What a confusing endeavour we have to weave through. First it was the Praxis which I have completed but now I understand that I need to retake the required teacher tests because our state has changed the rules to meet some higher standards. So I have to hand over some more large amounts of money to retake the tests I have already passed to meet the qualifications to become a teacher. Am I complaining, well sort of; my brothers are engineers and I don't see them taking these tests to qualify to design computer chips or design the very airplanes we fly. What gives?! And don't get me started on the salary differences -like my brothers I am going to do what I love but unlike my brothers I am fortunate not to need the money. Still, while I mold the minds of our youth, they build items the youths use or fly on to visit their family. Whose education is being tested more?
As many have read or heard, Michelle Rhee has been quite a topic discussed around school districts, Time Magazine, and The Atlantic Magazine. She is determined to change American Education through her agressive tactics. Yet she has only three years of teaching experience; that is usually just enough time for teachers to get "grounded" in their profession. She is chaufferured in a black SUV, carries two BlackBerrys, and a cell phone - that is enough money for new textbooks there. In Time magazine, it mentions she evaluates a class for only two minutes and walks away saying the teachers spend too much time chitchatting. How are teachers suppose to bond with students. Teachers are not to be robots and just dive right into the "real work." Some of these students may only receive positive adult interactions from their school teachers. In the article, she comes across as rude - she reads her BlackBerry while speaking with those around her. She walks out of meetings without a comment and she seems to dismiss anyone whose opinion differs from her. And as her quote noted below, she does not seem to take outside influences as obstacles to a student's education.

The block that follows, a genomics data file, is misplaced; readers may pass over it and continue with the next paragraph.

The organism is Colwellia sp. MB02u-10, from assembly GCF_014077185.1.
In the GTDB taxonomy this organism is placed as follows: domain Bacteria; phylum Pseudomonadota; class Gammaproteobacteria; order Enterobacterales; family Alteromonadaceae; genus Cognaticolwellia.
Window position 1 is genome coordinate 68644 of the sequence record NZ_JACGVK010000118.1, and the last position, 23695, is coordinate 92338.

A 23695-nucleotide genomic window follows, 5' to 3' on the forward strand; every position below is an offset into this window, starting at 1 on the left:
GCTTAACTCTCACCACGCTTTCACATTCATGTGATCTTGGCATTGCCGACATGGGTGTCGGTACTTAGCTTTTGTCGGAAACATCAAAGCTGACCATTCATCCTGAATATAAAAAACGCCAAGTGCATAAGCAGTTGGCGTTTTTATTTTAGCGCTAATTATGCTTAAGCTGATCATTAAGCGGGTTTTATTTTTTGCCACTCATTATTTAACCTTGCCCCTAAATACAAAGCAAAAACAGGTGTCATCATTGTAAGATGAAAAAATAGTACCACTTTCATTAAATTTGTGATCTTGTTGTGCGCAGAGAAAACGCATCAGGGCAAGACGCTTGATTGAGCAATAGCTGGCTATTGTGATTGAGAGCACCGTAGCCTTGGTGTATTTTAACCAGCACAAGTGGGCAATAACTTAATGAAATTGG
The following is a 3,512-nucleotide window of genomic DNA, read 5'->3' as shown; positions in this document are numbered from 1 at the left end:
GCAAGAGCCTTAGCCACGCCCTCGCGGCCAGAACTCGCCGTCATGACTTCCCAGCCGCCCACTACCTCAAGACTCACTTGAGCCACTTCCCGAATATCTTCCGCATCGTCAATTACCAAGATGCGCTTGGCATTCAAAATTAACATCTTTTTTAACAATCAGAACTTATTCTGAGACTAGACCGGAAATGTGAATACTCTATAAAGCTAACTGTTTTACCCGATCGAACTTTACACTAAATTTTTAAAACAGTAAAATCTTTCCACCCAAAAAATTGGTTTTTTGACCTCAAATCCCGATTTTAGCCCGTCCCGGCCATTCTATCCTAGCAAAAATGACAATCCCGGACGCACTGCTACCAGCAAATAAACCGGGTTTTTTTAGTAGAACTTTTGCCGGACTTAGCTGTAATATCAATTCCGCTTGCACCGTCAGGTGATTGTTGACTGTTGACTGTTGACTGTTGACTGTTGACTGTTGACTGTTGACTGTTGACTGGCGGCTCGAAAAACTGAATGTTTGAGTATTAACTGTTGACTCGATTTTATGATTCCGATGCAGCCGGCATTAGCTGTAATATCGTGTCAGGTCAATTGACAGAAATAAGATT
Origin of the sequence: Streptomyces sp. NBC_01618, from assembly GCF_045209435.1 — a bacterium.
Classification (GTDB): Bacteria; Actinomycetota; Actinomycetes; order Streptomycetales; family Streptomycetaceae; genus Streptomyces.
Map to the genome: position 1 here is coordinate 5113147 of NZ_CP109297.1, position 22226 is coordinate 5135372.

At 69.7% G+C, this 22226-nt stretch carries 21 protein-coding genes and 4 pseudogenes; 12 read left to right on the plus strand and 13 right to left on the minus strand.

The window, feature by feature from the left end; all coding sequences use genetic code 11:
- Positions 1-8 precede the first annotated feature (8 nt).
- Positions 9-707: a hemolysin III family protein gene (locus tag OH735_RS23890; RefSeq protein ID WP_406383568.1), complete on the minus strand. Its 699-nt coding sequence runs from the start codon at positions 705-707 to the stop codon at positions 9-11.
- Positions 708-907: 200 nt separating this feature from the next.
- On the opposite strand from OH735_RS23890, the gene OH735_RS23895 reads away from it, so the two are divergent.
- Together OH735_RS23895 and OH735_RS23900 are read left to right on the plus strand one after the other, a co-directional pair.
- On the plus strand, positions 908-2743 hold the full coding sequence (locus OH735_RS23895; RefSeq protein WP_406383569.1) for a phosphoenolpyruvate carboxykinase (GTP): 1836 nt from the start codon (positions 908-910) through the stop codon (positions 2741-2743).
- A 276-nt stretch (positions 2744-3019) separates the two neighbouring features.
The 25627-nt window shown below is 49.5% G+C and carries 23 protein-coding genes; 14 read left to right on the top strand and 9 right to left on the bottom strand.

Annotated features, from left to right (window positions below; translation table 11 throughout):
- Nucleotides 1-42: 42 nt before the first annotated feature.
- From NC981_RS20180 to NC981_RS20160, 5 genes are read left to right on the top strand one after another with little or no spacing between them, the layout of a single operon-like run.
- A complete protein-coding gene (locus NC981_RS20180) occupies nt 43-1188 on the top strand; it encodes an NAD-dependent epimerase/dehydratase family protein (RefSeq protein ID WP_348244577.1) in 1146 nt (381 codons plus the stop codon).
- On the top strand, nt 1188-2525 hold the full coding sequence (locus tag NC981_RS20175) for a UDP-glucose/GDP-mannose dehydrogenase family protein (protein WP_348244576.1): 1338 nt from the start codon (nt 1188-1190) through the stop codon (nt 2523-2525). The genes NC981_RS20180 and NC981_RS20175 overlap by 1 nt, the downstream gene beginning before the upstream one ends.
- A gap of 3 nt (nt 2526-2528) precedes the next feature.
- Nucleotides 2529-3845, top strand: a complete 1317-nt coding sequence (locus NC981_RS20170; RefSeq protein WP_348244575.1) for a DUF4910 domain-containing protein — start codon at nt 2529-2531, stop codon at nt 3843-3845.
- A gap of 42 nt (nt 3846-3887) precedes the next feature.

A quote from Michelle Rhee is “As a teacher in this system, you have to be willing to take personal responsibility for ensuring your children are successful despite obstacles. You can’t say, ‘My students didn’t get any breakfast today,’ or ‘No one put them to bed last night,’ or ‘Their electricity got cut off in the house, so they couldn’t do their homework.’”
http://www.nytimes.com/2008/11/27/fashion/27service.html?ref=education Many high schools in America require students to have service hours in order to graduate. The weekend before last I volunteered for a non profits auction and there were many high school students present. While talking to these students I learned that they 1 were not really interested in being there and they would rather be doing something with their friends and 2 that they were only there because they had to have the hours to graduate and this nonprofit would look good on a college resume. This disturbed me. What good does it do to force students to do community service? If the students heart is not in it then what are they learning? I was reading this article in the New York Times about how some schools are reducing the number of hours and how these hours have to be applied. The New York schools have some pretty good ideas. Maybe other school districts need to take a look at their programs.